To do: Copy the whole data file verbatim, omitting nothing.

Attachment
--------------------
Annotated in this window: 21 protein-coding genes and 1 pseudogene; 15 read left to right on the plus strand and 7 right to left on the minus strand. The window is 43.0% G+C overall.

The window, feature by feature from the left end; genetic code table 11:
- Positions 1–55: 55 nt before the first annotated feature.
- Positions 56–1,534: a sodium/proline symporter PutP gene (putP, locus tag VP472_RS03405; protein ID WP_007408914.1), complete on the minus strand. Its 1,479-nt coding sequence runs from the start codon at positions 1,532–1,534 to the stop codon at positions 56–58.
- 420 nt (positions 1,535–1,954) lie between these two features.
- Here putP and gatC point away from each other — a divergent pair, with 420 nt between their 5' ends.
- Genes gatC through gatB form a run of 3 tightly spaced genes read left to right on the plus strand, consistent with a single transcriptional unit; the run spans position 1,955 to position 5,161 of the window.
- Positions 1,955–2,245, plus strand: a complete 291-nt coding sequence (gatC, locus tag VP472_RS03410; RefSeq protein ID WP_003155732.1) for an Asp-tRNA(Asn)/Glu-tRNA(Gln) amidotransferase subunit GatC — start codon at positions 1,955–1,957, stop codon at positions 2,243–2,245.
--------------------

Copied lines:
Annotated in this window: 21 protein-coding genes and 1 pseudogene; 15 read left to right on the plus strand and 7 right to left on the minus strand. The window is 43.0% G+C overall.

The window, feature by feature from the left end; genetic code table 11:
- Positions 1–55: 55 nt before the first annotated feature.
- Positions 56–1,534: a sodium/proline symporter PutP gene (putP, locus tag VP472_RS03405; protein ID WP_007408914.1), complete on the minus strand. Its 1,479-nt coding sequence runs from the start codon at positions 1,532–1,534 to the stop codon at positions 56–58.
- 420 nt (positions 1,535–1,954) lie between these two features.
- Here putP and gatC point away from each other — a divergent pair, with 420 nt between their 5' ends.
- Genes gatC through gatB form a run of 3 tightly spaced genes read left to right on the plus strand, consistent with a single transcriptional unit; the run spans position 1,955 to position 5,161 of the window.
- Positions 1,955–2,245, plus strand: a complete 291-nt coding sequence (gatC, locus tag VP472_RS03410; RefSeq protein ID WP_003155732.1) for an Asp-tRNA(Asn)/Glu-tRNA(Gln) amidotransferase subunit GatC — start codon at positions 1,955–1,957, stop codon at positions 2,243–2,245.